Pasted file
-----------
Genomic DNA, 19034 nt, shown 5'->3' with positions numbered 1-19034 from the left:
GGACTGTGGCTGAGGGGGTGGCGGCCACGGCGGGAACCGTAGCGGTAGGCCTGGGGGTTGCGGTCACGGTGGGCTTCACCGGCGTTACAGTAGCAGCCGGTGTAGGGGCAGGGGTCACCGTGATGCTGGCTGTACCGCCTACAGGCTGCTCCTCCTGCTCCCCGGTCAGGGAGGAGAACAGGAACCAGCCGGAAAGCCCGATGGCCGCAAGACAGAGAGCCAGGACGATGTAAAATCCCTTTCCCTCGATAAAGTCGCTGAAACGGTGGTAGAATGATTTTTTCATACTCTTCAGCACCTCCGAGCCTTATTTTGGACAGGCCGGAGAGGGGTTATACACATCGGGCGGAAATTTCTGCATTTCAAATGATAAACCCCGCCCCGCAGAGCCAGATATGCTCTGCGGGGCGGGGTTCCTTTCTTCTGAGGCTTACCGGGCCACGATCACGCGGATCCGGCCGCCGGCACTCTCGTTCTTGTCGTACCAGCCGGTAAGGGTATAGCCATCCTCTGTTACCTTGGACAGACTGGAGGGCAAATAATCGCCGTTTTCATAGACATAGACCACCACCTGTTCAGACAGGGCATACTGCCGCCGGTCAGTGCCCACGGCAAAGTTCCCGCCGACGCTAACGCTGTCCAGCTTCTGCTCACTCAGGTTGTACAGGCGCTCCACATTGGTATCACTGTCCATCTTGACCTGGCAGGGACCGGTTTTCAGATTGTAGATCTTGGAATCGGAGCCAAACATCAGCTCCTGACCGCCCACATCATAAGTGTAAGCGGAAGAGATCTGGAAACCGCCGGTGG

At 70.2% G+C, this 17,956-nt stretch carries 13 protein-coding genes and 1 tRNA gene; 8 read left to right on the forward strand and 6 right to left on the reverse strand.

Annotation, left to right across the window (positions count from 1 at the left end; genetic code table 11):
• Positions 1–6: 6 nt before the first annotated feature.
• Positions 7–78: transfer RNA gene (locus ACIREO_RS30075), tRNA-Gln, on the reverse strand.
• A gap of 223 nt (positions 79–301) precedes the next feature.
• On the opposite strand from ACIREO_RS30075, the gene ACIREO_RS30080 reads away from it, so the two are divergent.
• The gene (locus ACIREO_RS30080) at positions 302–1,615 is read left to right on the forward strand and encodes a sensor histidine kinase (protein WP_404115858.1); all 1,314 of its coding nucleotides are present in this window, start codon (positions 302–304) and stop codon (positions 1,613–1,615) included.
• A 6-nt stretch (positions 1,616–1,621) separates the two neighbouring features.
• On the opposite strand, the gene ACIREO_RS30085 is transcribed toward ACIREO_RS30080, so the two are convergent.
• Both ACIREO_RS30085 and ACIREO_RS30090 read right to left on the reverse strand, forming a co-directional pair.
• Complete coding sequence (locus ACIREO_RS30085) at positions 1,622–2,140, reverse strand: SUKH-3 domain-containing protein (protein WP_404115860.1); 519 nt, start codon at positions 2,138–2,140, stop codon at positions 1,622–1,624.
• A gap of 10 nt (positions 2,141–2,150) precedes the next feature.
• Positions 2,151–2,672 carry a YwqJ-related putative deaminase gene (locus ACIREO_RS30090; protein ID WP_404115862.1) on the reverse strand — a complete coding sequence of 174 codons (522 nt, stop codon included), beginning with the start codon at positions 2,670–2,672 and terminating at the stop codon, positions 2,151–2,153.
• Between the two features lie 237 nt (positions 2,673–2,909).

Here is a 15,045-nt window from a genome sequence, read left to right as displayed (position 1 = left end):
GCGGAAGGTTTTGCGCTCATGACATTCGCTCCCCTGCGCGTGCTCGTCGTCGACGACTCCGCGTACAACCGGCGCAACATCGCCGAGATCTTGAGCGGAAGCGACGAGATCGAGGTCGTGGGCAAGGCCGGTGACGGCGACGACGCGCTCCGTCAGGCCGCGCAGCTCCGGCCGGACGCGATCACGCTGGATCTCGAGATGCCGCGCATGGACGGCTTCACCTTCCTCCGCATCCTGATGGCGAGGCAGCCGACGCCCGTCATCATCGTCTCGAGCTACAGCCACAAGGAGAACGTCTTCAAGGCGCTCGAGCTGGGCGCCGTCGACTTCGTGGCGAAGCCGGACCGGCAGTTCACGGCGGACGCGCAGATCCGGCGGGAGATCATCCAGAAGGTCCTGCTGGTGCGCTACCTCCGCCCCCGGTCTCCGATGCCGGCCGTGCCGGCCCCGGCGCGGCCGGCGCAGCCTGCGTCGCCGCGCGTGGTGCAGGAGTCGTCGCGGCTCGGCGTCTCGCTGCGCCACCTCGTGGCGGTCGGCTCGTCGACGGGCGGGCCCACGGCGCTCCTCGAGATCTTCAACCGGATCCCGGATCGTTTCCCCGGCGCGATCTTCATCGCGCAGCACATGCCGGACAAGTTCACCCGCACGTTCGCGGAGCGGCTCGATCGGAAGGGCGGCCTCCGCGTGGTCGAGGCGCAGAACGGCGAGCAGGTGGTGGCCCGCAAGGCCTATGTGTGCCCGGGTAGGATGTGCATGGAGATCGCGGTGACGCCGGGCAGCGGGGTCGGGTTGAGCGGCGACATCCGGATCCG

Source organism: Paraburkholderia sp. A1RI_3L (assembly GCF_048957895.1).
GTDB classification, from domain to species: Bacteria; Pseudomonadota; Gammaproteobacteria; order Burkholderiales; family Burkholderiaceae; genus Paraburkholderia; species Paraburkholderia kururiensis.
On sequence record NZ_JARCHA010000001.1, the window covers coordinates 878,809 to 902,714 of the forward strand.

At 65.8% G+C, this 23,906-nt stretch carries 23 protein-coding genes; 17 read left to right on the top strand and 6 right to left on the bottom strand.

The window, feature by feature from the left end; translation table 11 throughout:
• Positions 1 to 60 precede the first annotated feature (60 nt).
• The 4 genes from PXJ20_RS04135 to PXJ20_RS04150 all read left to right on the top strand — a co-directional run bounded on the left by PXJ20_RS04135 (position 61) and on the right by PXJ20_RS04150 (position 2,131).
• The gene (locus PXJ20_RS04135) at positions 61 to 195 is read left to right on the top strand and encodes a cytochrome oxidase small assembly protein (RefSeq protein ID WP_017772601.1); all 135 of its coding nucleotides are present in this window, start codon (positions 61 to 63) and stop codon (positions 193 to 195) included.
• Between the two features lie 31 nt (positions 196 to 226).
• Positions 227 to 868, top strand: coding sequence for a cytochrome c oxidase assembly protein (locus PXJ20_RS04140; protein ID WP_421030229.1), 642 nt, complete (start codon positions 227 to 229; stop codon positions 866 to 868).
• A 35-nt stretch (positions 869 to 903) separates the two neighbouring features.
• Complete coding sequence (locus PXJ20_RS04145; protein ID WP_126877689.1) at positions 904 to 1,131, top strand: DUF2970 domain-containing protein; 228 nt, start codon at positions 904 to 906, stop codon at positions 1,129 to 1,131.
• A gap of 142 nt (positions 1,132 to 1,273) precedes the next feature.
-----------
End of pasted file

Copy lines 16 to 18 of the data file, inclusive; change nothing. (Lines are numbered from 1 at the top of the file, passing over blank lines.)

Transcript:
• Between the two features lie 237 nt (positions 2,673–2,909).

Here is a 15,045-nt window from a genome sequence, read left to right as displayed (position 1 = left end):
GCGGAAGGTTTTGCGCTCATGACATTCGCTCCCCTGCGCGTGCTCGTCGTCGACGACTCCGCGTACAACCGGCGCAACATCGCCGAGATCTTGAGCGGAAGCGACGAGATCGAGGTCGTGGGCAAGGCCGGTGACGGCGACGACGCGCTCCGTCAGGCCGCGCAGCTCCGGCCGGACGCGATCACGCTGGATCTCGAGATGCCGCGCATGGACGGCTTCACCTTCCTCCGCATCCTGATGGCGAGGCAGCCGACGCCCGTCATCATCGTCTCGAGCTACAGCCACAAGGAGAACGTCTTCAAGGCGCTCGAGCTGGGCGCCGTCGACTTCGTGGCGAAGCCGGACCGGCAGTTCACGGCGGACGCGCAGATCCGGCGGGAGATCATCCAGAAGGTCCTGCTGGTGCGCTACCTCCGCCCCCGGTCTCCGATGCCGGCCGTGCCGGCCCCGGCGCGGCCGGCGCAGCCTGCGTCGCCGCGCGTGGTGCAGGAGTCGTCGCGGCTCGGCGTCTCGCTGCGCCACCTCGTGGCGGTCGGCTCGTCGACGGGCGGGCCCACGGCGCTCCTCGAGATCTTCAACCGGATCCCGGATCGTTTCCCCGGCGCGATCTTCATCGCGCAGCACATGCCGGACAAGTTCACCCGCACGTTCGCGGAGCGGCTCGATCGGAAGGGCGGCCTCCGCGTGGTCGAGGCGCAGAACGGCGAGCAGGTGGTGGCCCGCAAGGCCTATGTGTGCCCGGGTAGGATGTGCATGGAGATCGCGGTGACGCCGGGCAGCGGGGTCGGGTTGAGCGGCGACATCCGGATCCG